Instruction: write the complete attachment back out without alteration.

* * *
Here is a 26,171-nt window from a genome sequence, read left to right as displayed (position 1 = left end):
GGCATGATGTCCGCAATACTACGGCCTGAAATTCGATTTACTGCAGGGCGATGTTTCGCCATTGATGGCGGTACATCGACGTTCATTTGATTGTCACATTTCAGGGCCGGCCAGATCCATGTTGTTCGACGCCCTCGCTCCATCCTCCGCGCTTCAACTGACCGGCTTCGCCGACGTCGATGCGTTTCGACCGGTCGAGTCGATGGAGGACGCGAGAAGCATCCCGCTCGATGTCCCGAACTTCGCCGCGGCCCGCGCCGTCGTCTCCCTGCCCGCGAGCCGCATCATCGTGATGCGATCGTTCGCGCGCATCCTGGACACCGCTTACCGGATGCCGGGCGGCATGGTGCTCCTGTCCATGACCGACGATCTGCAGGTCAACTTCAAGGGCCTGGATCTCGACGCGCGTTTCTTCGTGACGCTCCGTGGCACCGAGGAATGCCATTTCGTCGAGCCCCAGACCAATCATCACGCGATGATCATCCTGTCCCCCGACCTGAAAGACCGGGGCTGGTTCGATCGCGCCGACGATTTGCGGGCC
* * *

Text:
Here is a 26,171-nt window from a genome sequence, read left to right as displayed (position 1 = left end):
GGCATGATGTCCGCAATACTACGGCCTGAAATTCGATTTACTGCAGGGCGATGTTTCGCCATTGATGGCGGTACATCGACGTTCATTTGATTGTCACATTTCAGGGCCGGCCAGATCCATGTTGTTCGACGCCCTCGCTCCATCCTCCGCGCTTCAACTGACCGGCTTCGCCGACGTCGATGCGTTTCGACCGGTCGAGTCGATGGAGGACGCGAGAAGCATCCCGCTCGATGTCCCGAACTTCGCCGCGGCCCGCGCCGTCGTCTCCCTGCCCGCGAGCCGCATCATCGTGATGCGATCGTTCGCGCGCATCCTGGACACCGCTTACCGGATGCCGGGCGGCATGGTGCTCCTGTCCATGACCGACGATCTGCAGGTCAACTTCAAGGGCCTGGATCTCGACGCGCGTTTCTTCGTGACGCTCCGTGGCACCGAGGAATGCCATTTCGTCGAGCCCCAGACCAATCATCACGCGATGATCATCCTGTCCCCCGACCTGAAAGACCGGGGCTGGTTCGATCGCGCCGACGATTTGCGGGCC